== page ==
Calvert is gone to place his eldest son at Harrow, and wishes to let his house.  Derwent having left school is gone to act as tutor in a family who live near Ulverstone, a very fortunate situation for the next two years, if anything should enable him to get to Cambridge at the end of that time.  As for public news, the best is that there is none of any interest: – the usual sort of factitious opposition in Parliament, and preparations for a General Election. I am sorry for Mina, very sorry, but by no means sorry that the revolutionary party in Mexico should be suppressed.  That South American war is of such a nature, that we might wish it terminated in any way, but were I to choose the way, it would be by reestablishing the authority of the Mother country: we are sure that old evils would be mitigate, if not removed entirely, and God knows the world wants no more examples of successful Revolution. Let us but keep things quiet, and more good will be done in the next half century than has ever been accomplished in an equal number of years.
All here desire to be kindly remembered,
God bless you,
* MS: Instituto Historico e Geografico Brasileiro, Rio de Janeiro; text taken from
Previously published: Joaquim de Sousa-Leão, ‘Cartas de Robert Southey a Theodore Koster e Henry Koster, anos de 1804 a 1819’, Revista do Instituto Historico e Geografico Brasileiro, 178 (1943), 53–56.
Dating note: This letter was written shortly after the news of General Mina’s execution appeared in London newspapers on 24 February 1818. BACK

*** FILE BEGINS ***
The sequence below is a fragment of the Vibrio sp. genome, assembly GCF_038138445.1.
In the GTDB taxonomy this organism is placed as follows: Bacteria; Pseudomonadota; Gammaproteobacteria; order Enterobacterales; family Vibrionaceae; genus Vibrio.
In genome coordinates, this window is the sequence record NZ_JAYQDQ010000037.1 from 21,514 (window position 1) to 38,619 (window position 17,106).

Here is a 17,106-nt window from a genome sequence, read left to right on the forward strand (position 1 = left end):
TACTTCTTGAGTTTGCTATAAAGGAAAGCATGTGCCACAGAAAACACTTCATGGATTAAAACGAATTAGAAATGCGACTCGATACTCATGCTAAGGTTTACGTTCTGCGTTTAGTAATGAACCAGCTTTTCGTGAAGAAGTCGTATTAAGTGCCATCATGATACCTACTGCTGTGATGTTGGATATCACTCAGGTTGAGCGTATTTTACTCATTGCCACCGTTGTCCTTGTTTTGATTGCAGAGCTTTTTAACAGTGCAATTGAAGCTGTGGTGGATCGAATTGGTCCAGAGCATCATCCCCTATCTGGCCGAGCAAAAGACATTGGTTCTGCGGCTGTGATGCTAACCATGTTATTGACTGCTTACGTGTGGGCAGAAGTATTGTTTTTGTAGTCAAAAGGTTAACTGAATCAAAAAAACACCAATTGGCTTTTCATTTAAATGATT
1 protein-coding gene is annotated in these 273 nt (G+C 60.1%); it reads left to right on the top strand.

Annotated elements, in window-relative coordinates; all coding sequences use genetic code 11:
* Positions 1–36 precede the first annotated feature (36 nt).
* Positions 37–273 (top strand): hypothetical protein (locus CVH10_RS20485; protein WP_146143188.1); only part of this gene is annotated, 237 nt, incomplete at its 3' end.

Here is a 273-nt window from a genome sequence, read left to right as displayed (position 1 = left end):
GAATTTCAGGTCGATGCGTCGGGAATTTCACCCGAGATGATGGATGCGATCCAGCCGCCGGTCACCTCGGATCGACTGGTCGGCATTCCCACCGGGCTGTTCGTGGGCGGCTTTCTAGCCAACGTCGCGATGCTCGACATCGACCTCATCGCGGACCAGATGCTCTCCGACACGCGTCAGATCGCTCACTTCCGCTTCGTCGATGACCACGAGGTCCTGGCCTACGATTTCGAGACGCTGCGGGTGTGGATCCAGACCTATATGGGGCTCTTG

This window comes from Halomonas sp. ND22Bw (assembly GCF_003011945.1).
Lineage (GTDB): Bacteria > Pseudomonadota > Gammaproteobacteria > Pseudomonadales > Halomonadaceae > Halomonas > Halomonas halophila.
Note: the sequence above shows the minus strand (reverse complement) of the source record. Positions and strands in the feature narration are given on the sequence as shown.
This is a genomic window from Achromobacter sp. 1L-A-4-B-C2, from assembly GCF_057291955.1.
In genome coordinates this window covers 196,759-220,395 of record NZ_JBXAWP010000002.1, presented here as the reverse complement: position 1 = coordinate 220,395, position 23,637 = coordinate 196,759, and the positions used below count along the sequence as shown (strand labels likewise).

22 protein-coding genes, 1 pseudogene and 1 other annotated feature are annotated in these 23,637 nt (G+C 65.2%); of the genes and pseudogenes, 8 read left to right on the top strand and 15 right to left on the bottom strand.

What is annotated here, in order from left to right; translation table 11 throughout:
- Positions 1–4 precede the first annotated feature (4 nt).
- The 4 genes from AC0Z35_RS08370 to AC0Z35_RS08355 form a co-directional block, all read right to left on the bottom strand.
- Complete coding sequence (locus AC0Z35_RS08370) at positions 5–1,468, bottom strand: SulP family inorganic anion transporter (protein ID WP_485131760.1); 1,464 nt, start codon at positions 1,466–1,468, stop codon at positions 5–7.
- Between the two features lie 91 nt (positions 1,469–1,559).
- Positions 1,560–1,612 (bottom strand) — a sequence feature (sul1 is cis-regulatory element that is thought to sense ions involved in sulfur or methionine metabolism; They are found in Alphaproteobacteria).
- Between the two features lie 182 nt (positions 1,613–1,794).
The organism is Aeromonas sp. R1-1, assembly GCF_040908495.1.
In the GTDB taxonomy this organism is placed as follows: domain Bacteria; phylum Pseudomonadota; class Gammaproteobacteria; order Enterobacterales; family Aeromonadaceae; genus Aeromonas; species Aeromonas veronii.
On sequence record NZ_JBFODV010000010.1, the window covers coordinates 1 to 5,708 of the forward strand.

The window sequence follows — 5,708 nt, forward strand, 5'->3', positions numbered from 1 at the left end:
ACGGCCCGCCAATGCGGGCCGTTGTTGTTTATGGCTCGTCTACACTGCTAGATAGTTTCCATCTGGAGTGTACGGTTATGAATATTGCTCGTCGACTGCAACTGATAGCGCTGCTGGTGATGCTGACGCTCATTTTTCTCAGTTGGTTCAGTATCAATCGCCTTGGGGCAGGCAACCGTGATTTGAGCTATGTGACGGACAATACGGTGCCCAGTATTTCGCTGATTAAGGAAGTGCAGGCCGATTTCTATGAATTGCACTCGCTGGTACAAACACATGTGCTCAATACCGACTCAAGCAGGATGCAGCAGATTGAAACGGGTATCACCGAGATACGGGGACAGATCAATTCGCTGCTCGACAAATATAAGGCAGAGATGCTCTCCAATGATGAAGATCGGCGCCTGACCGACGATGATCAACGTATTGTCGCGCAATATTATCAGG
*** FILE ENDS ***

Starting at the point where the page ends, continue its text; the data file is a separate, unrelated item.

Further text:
Koster had sent Southey an account of the insurrection of March–May 1817 against Portuguese rule in Pernambuco, of which Koster had been an eye-witness. BACK
 Koster’s Travels in Brazil (1816) went into a second edition in 1817, but his death in 1820 prevented him writing a sequel. BACK
 Through Koster, the English expatriate community in Pernambuco had sent Southey a letter requesting his help in securing for them a chaplain, rather than directly approaching the church authorities. Discovering that responsibility for such appointments lay with the Bishop of London, Southey was endeavouring to help. BACK
 History of Brazil, 3 vols (London, 1810–1819), III, p. vi, thanked Koster for providing a transcription of ‘Guerra Civil ou Sedissoens de Pernambuco Exemplo Memoravel aos vindouros 1710’, no. 3840 in the sale catalogue of Southey’s library. This manuscript dealt with the Mascate War or ‘War of the Peddlers’ in Pernambuco in 1710–1711, covered in History of Brazil, III, pp. 85–107. BACK